A foundational principle for reversing the pyramid is for staff to evolve at a fast pace due to the constant focus on training. Therefore, the first step in reversing the pyramid is to buy into the philosophy that the culture of the firm needs to shift from whoever “does the work” being hailed as the most valuable asset of the firm to “whoever can get the work done through others by passing it down, training and managing them” is the most valuable asset of the firm.

Understand and Embrace the Critical Importance of “Learn, Try, Fail™” Cycle – Step 2

The learning process is often frustrating. So why is it so difficult to learn new things? One answer is that we don’t have “hooks” on which to hang new information when we don’t know (neither the mental acuity nor the physical skills) what we don’t know. An example of this is found every time we attempt to train our people. There is a common misperception that intellectual understanding and skill development are the same. We see people regularly giving instruction to their direct reports and then walking away thinking that the employee is now capable of competently completing a task or project just because it was explained verbally. If an employee has successfully done this work before, and the explanation is simply a reminder of the steps and processes to be followed, then success is likely. However, most of the time, the person receiving the instruction is being bombarded with a combination of previously known and new information simultaneously. When this occurs, especially regarding the new information, most of it will likely come across like a “fire hose shooting water” with a stream of information splashing everywhere.

Except in rare circumstances, a high volume of splashing information does not change one’s ability to perform. In order for our skills to improve, we typically need to go through a “Learn, Try, Fail™” cycle that looks like this:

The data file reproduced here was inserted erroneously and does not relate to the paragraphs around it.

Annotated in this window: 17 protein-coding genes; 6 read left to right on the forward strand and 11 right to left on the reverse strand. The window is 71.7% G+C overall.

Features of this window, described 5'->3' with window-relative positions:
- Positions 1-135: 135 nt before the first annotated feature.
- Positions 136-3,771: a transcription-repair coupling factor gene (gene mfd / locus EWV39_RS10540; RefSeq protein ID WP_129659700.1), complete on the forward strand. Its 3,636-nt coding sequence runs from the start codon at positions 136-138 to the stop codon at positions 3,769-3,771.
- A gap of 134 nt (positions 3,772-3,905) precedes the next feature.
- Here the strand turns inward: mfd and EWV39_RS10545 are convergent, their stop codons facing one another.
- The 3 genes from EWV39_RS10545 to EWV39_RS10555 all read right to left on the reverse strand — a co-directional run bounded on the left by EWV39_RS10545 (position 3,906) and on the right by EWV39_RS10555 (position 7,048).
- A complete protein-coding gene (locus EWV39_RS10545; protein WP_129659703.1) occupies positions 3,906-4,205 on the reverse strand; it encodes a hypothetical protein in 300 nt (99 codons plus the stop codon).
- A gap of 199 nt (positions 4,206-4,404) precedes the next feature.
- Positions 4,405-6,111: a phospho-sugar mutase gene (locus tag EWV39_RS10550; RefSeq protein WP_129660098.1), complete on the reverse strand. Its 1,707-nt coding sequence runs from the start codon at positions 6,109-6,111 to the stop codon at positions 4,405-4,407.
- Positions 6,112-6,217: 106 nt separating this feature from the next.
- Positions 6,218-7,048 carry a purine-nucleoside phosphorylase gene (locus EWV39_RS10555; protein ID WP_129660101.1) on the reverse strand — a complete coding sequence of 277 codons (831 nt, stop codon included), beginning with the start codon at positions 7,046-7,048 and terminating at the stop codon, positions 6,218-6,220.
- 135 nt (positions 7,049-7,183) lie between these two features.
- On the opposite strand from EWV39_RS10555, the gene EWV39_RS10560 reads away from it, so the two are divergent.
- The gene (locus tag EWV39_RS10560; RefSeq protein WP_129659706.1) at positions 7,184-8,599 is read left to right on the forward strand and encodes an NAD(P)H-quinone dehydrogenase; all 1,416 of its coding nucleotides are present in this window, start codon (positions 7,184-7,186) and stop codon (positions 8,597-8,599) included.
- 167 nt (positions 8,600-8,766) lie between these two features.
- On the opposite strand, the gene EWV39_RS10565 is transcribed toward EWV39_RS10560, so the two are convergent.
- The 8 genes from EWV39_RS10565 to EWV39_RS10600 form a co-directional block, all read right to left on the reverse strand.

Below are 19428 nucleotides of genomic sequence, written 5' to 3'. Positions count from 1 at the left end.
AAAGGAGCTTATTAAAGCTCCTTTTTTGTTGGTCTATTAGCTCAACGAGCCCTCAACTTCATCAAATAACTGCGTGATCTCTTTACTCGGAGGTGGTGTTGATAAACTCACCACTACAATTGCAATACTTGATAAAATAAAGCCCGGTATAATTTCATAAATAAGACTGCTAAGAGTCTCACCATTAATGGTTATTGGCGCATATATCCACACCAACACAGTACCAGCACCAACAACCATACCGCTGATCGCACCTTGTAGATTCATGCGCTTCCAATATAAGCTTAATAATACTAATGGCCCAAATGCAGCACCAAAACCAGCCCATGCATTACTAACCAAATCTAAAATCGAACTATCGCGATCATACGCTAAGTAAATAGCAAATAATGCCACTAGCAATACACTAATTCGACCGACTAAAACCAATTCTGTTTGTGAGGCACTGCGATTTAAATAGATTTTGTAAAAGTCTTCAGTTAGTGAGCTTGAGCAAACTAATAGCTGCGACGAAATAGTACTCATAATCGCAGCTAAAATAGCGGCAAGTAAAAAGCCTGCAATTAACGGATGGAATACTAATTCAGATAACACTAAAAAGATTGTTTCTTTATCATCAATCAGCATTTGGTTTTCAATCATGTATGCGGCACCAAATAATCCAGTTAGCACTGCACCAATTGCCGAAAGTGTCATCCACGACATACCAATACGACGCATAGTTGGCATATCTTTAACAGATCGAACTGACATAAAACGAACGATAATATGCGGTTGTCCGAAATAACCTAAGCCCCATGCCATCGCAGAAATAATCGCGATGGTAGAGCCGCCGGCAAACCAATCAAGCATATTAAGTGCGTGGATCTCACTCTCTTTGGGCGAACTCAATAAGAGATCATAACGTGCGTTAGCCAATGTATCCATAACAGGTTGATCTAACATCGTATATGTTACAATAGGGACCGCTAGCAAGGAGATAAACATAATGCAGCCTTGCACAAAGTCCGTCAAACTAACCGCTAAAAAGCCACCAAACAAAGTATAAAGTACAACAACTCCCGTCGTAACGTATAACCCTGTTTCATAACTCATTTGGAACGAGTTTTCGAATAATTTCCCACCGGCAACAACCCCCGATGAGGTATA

• First, we need an intellectual understanding of what we are trying to accomplish.
  • Second, we need to experience what we just learned.
  • Third, based on that experience, with the likelihood of some level of failure being part of that experience, we can then discover important gaps in our understanding that negatively impacted our performance and ask for updated information.
  • Fourth, repeat steps two and three until we are fully competent to do the work without supervision or guidance.

As we perform steps two and three over and over in the “Learn, Try, Fail™” cycle, we are repetitively building new “hooks” to hang new information or skills upon. Repetition is the fastest way to generate new hooks. Most organizations simply provide the planning or intellectual component of the training process. Management tells people what to do and what steps to follow. Even if they are conveying that information in the right amount of detail, the problem is that they mistake the transmission of facts and data with the recipient’s ability to be able to assimilate it and do it. The recipient might have heard it all and even taken good notes, but there are no available open hooks. Therefore, all that new information may be stored in their mind, but it won’t be accessible at a level to be applied.